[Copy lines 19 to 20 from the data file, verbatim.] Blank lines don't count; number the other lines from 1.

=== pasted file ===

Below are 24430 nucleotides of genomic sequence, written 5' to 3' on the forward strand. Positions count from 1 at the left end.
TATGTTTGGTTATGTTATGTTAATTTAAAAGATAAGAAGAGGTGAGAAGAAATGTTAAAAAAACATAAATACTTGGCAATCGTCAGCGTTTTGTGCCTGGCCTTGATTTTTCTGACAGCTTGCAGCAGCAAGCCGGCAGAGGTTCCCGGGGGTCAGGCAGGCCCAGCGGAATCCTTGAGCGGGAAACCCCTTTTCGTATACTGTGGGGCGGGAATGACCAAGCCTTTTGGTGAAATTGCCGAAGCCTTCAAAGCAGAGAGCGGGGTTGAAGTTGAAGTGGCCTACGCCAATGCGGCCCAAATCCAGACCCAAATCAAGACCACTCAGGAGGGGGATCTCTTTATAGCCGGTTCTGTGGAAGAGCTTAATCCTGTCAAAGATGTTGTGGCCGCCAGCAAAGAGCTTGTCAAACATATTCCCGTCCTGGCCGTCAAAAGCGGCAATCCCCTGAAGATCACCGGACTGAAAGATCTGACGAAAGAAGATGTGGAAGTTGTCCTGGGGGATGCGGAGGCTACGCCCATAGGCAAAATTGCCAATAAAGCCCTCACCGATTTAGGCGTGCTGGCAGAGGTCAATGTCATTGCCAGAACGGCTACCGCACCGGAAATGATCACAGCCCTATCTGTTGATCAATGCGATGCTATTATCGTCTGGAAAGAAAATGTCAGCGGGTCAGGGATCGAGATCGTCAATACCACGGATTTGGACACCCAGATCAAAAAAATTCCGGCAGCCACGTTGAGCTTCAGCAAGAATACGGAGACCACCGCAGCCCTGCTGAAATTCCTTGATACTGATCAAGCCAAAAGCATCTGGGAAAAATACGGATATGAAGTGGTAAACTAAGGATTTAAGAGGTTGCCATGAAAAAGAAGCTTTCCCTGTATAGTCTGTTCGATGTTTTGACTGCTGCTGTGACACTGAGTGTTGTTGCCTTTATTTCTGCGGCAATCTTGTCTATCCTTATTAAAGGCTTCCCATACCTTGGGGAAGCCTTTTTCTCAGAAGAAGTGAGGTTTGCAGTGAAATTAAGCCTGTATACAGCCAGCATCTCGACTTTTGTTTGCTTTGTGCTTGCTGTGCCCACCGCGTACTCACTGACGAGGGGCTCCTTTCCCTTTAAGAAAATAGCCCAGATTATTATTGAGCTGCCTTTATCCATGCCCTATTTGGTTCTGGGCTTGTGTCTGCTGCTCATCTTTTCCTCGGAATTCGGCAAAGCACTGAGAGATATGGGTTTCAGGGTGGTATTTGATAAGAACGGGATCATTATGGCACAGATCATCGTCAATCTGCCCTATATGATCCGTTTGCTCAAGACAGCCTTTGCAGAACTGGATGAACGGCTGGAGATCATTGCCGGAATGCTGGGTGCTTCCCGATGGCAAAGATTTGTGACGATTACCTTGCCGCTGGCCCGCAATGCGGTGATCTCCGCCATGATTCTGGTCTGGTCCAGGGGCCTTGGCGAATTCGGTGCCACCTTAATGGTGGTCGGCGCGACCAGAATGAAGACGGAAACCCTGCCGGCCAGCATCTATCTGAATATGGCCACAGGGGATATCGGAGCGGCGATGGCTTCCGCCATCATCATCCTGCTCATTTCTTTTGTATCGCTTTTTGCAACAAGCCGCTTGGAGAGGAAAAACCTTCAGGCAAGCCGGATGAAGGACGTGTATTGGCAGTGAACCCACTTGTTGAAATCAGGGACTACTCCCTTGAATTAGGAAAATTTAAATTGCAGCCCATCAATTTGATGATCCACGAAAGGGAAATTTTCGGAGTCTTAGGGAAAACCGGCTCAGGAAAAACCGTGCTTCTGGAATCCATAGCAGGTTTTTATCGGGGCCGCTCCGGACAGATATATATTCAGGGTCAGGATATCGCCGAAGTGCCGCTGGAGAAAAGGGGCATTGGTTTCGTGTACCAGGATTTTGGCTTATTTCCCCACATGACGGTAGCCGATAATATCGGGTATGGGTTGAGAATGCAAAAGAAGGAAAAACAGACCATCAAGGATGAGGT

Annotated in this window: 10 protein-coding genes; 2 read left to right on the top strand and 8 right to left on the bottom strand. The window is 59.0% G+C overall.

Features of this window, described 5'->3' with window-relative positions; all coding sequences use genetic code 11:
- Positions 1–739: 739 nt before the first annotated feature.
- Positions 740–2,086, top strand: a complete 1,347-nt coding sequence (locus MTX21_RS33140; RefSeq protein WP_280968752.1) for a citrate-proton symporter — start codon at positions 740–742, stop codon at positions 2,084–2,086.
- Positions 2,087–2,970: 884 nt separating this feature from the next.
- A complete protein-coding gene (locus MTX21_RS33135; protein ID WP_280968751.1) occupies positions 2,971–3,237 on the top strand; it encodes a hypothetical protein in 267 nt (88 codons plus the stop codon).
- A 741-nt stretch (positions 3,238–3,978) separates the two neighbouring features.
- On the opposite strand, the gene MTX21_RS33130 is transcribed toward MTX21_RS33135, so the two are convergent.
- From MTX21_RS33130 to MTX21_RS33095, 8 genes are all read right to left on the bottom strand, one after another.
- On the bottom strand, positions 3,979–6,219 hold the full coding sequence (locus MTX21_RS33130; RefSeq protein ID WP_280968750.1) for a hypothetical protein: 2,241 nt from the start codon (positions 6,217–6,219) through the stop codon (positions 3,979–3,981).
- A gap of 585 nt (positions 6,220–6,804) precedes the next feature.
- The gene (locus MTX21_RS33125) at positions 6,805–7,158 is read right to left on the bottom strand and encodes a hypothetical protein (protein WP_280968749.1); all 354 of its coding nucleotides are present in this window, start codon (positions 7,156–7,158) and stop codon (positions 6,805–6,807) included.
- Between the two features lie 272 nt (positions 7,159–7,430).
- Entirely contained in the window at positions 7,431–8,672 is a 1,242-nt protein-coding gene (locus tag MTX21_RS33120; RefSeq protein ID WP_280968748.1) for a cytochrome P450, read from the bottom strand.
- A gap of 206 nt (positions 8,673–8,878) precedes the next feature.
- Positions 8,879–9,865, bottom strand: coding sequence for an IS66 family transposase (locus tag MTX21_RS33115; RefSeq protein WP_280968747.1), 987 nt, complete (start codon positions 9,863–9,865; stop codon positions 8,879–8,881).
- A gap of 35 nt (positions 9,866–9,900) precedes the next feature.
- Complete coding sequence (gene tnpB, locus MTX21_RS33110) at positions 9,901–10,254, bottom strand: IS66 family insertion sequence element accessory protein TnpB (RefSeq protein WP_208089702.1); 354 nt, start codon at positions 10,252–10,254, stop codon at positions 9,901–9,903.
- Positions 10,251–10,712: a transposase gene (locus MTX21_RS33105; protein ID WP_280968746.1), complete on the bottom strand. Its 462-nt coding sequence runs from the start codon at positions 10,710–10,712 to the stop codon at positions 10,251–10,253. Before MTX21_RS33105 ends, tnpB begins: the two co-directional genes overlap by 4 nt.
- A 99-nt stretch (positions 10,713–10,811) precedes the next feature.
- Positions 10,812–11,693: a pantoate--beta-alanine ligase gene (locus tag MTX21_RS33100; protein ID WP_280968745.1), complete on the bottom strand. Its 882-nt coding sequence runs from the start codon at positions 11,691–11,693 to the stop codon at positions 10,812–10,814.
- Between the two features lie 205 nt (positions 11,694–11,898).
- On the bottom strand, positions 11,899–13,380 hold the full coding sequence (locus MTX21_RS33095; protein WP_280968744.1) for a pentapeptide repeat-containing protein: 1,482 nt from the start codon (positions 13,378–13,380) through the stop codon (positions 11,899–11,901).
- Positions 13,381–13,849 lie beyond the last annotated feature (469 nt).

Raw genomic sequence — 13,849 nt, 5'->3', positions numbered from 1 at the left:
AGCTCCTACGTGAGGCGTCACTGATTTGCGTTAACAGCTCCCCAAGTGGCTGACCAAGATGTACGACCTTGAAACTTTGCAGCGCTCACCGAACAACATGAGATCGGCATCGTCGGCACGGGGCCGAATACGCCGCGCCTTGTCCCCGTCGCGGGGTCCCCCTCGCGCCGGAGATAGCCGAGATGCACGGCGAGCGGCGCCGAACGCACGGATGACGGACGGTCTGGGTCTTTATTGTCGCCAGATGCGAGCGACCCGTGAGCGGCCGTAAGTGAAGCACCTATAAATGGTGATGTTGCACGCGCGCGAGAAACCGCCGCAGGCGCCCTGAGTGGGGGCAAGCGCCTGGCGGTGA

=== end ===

- A gap of 35 nt (positions 9,866–9,900) precedes the next feature.
- Complete coding sequence (gene tnpB, locus MTX21_RS33110) at positions 9,901–10,254, bottom strand: IS66 family insertion sequence element accessory protein TnpB (RefSeq protein WP_208089702.1); 354 nt, start codon at positions 10,252–10,254, stop codon at positions 9,901–9,903.